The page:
Alternative Capitalist: How a Coffee Business Brews Reconciliation
As an industrial psychologist, Jonathan Golden helped companies grow stronger through team building and management training. But he wanted to do something more. When a Rwandan bishop encouraged him to help coffee farmers in Rwanda, Golden was sold. In 2006, he bought 20 bags of coffee—2,640 pounds—from Rwandan farmers. He borrowed $20,000, bought a used roaster on eBay, and began selling the coffee to church cafés. He opened a coffee shop in Roswell, Georgia, and Land of a Thousand Hills Coffee Company was born.
The company now works with thousands of farmers in Rwanda and Haiti through microfinance loans, agricultural expertise, and providing bikes for transport. It will buy about 100 tons of coffee this year, paying farmers well over the fair trade minimum of $1.40 per pound. It's roasted in the U.S. and sold to about 600 churches; profits are re-invested in more farmers.
The company is visible at Christian rock shows and conferences, where it's known for the slogan, "Drink Coffee. Do Good." Q founder Gabe Lyons says Golden "thinks through the entire process of how their work contributes to the good of everyone, from the farmer to the customer. They create sustainable economic environments for people in developing countries, while providing U.S. consumers with great coffee."
Question & Answer
Your company goes beyond fair trade to what you call "community trade." Explain.
Fair trade puts a floor on prices for commodities. Community trade goes beyond mere economics and builds relationships. We ask people, "What are your other needs?" In one village, the children wanted a soccer field; we built one. In another, with help from our friends in [Christian rock band] Third Day, we started a sustenance farm, growing potatoes, beans, and corn to help feed that village's 2,000 orphans. And we have opportunities to share the gospel.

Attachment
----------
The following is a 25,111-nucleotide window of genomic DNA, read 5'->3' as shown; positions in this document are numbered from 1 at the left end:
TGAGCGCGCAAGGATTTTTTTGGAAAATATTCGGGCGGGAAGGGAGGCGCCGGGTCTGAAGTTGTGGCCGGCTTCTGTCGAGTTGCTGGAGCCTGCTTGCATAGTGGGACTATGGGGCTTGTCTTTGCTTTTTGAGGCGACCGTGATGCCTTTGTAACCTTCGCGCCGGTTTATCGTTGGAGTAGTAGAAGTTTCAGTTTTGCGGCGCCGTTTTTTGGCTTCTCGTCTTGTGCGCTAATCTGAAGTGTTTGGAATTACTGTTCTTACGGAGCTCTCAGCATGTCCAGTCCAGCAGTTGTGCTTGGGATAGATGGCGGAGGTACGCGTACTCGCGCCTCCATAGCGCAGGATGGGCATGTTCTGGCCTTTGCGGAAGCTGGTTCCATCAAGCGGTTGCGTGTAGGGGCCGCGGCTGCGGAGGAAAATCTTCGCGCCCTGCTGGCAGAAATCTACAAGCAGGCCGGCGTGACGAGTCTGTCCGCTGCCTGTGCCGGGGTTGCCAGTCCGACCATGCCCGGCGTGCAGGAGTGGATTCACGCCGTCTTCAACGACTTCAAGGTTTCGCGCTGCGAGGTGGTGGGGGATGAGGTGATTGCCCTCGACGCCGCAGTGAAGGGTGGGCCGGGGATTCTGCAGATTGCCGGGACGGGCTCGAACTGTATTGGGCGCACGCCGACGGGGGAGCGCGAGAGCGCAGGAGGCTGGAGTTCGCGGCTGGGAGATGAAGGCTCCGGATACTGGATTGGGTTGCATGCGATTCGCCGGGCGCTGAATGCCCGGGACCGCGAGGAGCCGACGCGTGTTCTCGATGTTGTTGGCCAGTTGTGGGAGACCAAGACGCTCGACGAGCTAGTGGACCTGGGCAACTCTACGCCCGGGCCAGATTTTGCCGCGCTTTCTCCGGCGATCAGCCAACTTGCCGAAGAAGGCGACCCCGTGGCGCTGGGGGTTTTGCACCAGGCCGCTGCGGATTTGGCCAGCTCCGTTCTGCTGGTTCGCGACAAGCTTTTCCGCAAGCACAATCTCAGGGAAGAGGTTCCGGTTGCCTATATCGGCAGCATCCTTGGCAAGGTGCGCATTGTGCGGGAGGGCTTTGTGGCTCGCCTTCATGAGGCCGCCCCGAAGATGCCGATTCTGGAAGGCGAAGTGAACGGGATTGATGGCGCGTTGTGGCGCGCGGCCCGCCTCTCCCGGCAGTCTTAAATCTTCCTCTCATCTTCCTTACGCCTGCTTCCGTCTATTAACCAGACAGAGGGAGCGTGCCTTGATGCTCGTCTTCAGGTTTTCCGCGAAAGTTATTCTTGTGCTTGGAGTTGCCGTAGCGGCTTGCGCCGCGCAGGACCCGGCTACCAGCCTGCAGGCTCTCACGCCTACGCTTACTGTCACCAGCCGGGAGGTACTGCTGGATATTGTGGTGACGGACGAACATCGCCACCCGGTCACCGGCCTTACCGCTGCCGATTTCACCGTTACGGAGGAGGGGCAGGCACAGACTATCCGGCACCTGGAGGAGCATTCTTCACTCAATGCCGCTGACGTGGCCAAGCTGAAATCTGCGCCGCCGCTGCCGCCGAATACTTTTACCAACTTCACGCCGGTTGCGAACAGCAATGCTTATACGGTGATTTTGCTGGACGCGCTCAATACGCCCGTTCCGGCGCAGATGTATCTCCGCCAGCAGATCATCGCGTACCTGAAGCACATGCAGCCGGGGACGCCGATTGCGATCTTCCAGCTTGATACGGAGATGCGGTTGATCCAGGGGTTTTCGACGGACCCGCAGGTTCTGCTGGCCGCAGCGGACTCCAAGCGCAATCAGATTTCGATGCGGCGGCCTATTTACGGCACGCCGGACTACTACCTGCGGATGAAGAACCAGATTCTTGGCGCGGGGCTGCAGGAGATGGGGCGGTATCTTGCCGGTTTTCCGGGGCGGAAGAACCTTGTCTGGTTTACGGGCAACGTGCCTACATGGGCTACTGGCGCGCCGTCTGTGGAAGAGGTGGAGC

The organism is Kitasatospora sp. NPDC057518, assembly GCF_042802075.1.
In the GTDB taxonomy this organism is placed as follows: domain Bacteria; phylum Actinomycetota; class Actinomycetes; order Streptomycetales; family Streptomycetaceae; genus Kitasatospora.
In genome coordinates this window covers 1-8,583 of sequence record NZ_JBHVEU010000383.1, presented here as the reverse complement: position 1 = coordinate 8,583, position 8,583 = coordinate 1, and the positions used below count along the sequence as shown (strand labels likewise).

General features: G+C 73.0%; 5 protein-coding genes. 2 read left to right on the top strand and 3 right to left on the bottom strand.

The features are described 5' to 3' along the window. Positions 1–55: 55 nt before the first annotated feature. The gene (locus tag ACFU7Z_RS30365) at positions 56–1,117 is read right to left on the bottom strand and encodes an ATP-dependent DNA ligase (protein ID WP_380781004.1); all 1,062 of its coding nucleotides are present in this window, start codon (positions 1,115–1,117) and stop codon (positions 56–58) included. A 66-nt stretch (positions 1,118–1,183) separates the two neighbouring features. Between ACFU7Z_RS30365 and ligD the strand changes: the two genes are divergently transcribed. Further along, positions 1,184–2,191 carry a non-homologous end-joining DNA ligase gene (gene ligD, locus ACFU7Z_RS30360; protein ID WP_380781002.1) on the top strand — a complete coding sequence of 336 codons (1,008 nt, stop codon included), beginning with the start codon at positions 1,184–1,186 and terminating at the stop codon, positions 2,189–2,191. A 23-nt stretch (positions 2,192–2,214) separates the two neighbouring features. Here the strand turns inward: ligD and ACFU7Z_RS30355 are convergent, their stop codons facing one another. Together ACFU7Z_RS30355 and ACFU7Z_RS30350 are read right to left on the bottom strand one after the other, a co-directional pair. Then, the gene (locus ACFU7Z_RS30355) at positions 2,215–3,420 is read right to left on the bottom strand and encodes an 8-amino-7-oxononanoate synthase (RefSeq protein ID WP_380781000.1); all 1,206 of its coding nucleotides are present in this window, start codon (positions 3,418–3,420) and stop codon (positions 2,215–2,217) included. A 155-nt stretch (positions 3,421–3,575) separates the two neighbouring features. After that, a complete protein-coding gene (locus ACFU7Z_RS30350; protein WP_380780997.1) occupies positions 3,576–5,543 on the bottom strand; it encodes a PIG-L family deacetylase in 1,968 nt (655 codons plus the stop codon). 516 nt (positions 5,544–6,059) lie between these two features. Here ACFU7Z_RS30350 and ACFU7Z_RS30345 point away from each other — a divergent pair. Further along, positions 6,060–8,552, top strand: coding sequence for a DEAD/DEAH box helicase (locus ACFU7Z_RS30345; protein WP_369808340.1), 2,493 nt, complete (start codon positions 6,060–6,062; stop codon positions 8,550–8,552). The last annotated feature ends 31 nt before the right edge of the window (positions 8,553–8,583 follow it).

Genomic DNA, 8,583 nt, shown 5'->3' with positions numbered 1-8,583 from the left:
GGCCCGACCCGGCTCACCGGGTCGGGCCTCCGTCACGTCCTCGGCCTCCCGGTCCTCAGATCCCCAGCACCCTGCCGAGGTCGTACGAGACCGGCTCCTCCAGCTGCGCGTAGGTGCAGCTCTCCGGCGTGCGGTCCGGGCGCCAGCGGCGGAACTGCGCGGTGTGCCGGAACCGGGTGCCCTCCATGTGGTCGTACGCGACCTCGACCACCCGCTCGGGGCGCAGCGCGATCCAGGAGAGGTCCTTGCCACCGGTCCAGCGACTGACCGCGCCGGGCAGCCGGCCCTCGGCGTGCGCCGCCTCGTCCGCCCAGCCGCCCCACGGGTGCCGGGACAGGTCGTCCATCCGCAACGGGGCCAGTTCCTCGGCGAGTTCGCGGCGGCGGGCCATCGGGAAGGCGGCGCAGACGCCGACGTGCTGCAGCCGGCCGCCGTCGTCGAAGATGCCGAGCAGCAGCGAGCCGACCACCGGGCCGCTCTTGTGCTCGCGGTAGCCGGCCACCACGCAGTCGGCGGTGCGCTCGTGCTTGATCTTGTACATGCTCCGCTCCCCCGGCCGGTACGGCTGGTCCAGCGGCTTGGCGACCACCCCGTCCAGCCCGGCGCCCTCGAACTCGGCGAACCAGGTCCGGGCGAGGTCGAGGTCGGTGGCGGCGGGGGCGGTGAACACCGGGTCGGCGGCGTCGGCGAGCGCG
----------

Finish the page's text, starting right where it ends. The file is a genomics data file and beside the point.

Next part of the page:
I hear that the work has resulted in some amazing reconciliation stories.
Yes. John and Clementine grew up next to each other; he was Hutu, she was Tutsi. During the 1994 genocide, he murdered her father and all of her siblings, and even went after her. After the genocide, he ended up in prison, where he heard the gospel and accepted the Lord. John later returned to the village and met Clementine at the coffee washing station, where he asked for her forgiveness. When they told me their story, they said that they had experienced reconciliation through coffee. They now literally farm side by side. It's grace in action.
Where do you go from here?
I've been asked to work with pastors in Rwanda, training them on Christianity in the marketplace. We are now working with six villages—three in Rwanda, three in Haiti—and we have an invitation to Honduras. In five years, we hope to be helping 10,000 farmers and their families in at least 25 villages throughout the world, and serving coffee to 3,000 churches in the U.S. We want to continue making a difference for the gospel through alternative capitalism.
Hometown: Roswell, Georgia
Church: St. Peter's Place Anglican
Family: Brenda (wife); Jonathan, 16, Josh, 14 (children)
On your iPod: Ben Harper and "lots of good '70s rock"
Favorite movie: The Mission
Favorite Bible verse: Micah 6:8
Favorite coffee: blend Bukonya Ikawa
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More information can be found at DrinkCoffeeDoGood.com.
Previous "Who's Next" sections featured Paul Louis Metzger, Amena Brown, David Cunningham, Timothy Dalrymple, John Sowers, Alissa Wilkinson, Jamie Tworkowski, Bryan Jennings, L. L. Barkat, Robert Gelinas, Nicole Baker Fulgham, Gideon Strauss, W. David O. Taylor, Crystal Renaud, Eve Nunez, Adam Taylor, Matthew Lee Anderson, Margaret Feinberg, and Jonathan Merritt